Africa trade round-up: Report shows continent's supply chain rise, SmartAfCFTA and other initiatives

Thu 24 Aug 2023
Posted by: William Barns-Graham
Trade News

Africa on globe

In the IOE&IT Daily Update’s latest round-up of African trade news, we look at a report that finds Africa is ready to become a prominent player in global supply chains, a new collaboration involving the African Continental Free Trade Area (AfCFTA) that could lead to more sustainable development, and the establishment of the IOE&IT’s first office on the continent.

Africa’s rising supply chain force

A new UN report has found that African businesses are set to have an increasingly prominent role in global supply chains due to their wealth of materials that are needed by high-tech sectors and their own growing consumer bases.

The UN Conference on Trade and Development’s (UNCTAD) ‘Economic Development in Africa’ paper was launched in Nairobi last week (16 August). It seeks to examine Africa’s potential for sectors such as automotive, telecommunications, renewable energy and health care.

"This is Africa's moment to bolster its position in global supply chains as diversification efforts continue,” said UNCTAD secretary general Rebecca Grynspan. “It's also an opportunity for the continent to strengthen its emerging industries, foster economic growth and create jobs for millions of its people”.

Sylivia Nalwanga, an IOE&IT trade consultant based in Kampala, Uganda, said the report confirms the rising importance of African markets, which is set to only increase with the development of AfCFTA.

She said: “AfCFTA will enhance the participation of African firms in regional value chains, and this will increase the level of production and export within the continent.”


The AfCFTA secretariat has signed an MOU with Zenith Bank Plc to develop a new ‘one-stop online trade data interface’ which will offer “country-specific and product-centric information pertinent to AfCFTA”.

The hope is that the portal will reduce costs for traders, improve transparency, drive efficiency and contribute to sustainable growth across Africa.

Nalwanga has welcomed the new partnership, telling the IOE&IT Daily Update:

“This initiative will increase trade facilitation through the simplification and harmonisation of necessary procedures.

“It will also reduce the cost of doing business across the African continent.”

AfCFTA and Peace Fund linkage

The director of the Peace Fund Secretariat in the African Union (AU) Commission, Dagmawit Moges, has written an op-ed on the AfCFTA website about the role of the Peace Fund in forging a “path to sustainable development”.

She describes the unit as the “linchpin” bringing together a range of different AU institutions that work together on “the development of core institutional capacities that strengthen responses to conflict and build resilience”.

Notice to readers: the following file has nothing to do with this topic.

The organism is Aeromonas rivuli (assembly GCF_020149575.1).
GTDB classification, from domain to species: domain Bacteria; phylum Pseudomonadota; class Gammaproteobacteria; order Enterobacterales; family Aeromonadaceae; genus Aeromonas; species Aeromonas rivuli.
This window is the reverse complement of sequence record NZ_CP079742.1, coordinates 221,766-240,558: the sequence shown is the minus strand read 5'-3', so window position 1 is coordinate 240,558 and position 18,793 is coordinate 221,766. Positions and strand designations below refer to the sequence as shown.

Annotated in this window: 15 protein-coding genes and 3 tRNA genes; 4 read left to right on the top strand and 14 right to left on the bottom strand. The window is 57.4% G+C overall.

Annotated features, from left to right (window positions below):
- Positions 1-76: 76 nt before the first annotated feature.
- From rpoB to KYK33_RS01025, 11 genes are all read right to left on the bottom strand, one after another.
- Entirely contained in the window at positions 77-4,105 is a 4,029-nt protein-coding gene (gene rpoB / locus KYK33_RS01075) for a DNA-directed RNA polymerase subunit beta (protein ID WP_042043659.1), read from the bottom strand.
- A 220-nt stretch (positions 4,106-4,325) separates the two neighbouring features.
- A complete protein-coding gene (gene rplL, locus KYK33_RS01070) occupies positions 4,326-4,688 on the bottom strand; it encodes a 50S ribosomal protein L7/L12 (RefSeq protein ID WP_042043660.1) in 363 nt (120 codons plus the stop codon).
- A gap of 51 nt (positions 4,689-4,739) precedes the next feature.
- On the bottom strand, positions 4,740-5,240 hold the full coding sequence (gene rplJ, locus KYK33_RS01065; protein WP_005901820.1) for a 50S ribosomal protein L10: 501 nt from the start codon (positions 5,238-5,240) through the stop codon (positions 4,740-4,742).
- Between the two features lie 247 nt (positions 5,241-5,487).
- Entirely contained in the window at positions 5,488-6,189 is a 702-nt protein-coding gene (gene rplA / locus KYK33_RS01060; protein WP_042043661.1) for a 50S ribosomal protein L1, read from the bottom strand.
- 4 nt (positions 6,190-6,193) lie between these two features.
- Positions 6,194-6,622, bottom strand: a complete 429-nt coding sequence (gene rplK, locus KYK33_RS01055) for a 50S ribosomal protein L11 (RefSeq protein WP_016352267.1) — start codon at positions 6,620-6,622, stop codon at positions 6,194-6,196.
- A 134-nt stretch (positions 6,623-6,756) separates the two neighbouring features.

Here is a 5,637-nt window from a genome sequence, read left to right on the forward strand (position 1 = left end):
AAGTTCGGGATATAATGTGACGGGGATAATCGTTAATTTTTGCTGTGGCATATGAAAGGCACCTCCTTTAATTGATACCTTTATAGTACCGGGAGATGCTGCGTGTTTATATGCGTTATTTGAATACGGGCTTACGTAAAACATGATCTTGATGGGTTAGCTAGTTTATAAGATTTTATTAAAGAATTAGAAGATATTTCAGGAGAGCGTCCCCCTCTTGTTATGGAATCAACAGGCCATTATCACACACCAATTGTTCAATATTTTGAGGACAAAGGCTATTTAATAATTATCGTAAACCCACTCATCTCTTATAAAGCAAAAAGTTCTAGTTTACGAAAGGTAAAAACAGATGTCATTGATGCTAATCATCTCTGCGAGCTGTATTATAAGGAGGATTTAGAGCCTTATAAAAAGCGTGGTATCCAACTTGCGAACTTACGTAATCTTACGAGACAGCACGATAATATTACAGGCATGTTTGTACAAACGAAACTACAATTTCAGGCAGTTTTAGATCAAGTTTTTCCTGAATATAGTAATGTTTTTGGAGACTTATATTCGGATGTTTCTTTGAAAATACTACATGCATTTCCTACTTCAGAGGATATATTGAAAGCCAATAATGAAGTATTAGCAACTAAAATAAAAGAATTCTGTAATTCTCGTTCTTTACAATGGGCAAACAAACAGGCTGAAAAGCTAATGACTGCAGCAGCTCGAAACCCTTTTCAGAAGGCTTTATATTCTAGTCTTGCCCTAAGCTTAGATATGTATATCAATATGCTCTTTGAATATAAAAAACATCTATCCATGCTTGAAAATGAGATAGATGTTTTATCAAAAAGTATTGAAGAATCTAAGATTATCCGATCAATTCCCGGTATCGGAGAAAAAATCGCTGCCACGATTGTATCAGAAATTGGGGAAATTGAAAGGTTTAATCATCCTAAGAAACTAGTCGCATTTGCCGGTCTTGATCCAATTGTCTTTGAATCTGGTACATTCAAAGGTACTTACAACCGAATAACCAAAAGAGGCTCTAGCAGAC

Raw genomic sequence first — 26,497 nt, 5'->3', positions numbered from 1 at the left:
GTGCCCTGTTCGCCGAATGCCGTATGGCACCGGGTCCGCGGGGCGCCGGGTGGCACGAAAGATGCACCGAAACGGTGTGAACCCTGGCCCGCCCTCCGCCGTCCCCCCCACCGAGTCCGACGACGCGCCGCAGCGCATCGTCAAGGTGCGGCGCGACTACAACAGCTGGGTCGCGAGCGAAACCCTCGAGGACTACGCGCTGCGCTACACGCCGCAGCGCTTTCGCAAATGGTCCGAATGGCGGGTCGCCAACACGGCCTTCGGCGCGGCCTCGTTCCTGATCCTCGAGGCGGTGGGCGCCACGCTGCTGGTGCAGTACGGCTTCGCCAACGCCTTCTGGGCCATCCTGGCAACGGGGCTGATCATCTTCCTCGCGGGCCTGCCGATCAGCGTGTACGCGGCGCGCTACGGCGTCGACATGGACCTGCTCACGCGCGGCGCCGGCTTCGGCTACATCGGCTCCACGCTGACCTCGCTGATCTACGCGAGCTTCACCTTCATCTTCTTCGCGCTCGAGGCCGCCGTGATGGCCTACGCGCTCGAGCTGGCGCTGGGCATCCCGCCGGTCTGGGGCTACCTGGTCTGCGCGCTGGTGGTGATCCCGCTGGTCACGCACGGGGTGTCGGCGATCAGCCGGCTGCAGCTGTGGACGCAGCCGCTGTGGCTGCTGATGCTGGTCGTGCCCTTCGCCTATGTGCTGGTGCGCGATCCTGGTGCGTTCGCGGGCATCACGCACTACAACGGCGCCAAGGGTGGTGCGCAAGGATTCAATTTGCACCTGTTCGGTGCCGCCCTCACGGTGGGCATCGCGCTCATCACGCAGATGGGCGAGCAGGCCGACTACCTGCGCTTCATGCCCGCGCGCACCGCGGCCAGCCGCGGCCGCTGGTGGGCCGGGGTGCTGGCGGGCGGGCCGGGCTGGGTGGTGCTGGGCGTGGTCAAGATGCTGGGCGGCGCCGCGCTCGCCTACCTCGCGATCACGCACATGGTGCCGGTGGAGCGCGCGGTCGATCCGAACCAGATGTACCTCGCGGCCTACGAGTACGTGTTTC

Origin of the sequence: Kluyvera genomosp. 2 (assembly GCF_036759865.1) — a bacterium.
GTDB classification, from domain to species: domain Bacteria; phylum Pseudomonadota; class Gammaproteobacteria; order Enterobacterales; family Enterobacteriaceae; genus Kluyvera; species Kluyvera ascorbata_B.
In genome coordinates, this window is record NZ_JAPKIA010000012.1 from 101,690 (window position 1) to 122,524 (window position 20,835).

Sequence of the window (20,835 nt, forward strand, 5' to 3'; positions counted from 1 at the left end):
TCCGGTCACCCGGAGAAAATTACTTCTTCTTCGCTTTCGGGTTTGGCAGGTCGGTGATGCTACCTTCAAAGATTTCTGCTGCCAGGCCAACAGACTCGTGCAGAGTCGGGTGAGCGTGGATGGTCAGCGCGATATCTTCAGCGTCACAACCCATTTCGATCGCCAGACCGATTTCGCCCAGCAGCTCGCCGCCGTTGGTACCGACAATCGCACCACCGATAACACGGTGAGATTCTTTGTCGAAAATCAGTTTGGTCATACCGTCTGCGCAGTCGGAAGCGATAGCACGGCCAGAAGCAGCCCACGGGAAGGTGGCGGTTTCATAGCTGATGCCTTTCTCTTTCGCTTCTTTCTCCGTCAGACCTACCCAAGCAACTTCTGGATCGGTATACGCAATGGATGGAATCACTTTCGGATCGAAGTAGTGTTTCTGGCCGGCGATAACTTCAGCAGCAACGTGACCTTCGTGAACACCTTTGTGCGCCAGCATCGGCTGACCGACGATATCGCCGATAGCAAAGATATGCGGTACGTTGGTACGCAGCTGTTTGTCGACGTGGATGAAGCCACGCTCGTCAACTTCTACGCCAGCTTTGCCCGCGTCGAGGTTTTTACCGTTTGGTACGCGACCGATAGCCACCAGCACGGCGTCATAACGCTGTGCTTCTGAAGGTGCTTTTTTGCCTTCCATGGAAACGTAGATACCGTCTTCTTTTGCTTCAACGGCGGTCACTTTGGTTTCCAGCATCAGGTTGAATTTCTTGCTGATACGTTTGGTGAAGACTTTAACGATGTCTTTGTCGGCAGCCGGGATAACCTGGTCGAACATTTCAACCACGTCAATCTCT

Moges writes that AfCFTA and the Peace Fund create a “virtuous circle that enhances prosperity and ensures peace and stability”.

Nalwanga agrees about the important role that institutions like Peace Fund have to play, alongside the development of AfCFTA. She said:

“There can’t be economic growth without peace and security on the continent.

“Therefore, AfCFTA and the Peace Fund will work towards resolving conflict and creating an environment conducive to safe trade and economic growth.”

South Africa hosts BRICS summit

A summit of more than 60 developing nations – including the BRICS group of Brazil, Russia, India, China and South Africa – is meeting in Johannesburg this week, amid rumours that the group could look to establish itself as an economic or political rival to the G7.

The current BRICS set-up was formed in 2010 when South Africa joined the group, and it is now weighing up expanding its membership in a bid to become a counterweight to the West, according to Reuters.

South African president Cyril Ramaphosa said that his country and China had “similar views” about the idea of expansion ahead of a state visit from China’s premier Xi Jinping.

Writing on Jambo Africa, Busi Mabuza, the chairperson of the South African chapter of the BRICS Business Council, said this week’s summit provided African countries a “platform to unlock trade and investment opportunities to accelerate post-covid economic recovery, not only across Africa and BRICS countries, but the entire world.”

She also wrote that that South African businesses should work with their BRICS counterparts to “address uneven trade patterns in the emerging bloc”.

Nalwanga commented to the IOE&IT Daily Update that the summit was an important opportunity to position AfFCTA as a key enabler for economic growth in the developing world.

She said:

“BRICS is an engine room for jobs creation, giving a platform for industrial development and export opportunities.”

Update on new IOE&IT Africa office

In July, the IOE&IT opened its new Africa office in Nairobi, Kenya, with director general Marco Forgione saying the initiative was “hugely important”.

“I am excited to open our first office in Kenya, joined by our new Africa-based team members,” he said. “It is a testament to the growing role played by the continent of Africa in global trade, and to the innovation that African nations are nurturing, that so many professionals are taking IOE&IT qualifications and accessing our training programmes.”

An event to mark the opening was held at Deputy British High Commissioner Josephine Gauld’s residence on 10 July, at which Forgione spoke alongside Gauld.

Six weeks on from the launch, Nalwanga tells the IOE&IT Daily Update that the African team has been working hard on a range of projects.

She said:

“From the office launch there has been a lot of stakeholder engagement and capacity building, especially for SMEs, women and young people. Qualifications are now on offer, such as a ITC Level 3 Certificate in International Trade and Level 4 Diploma in international Trade.”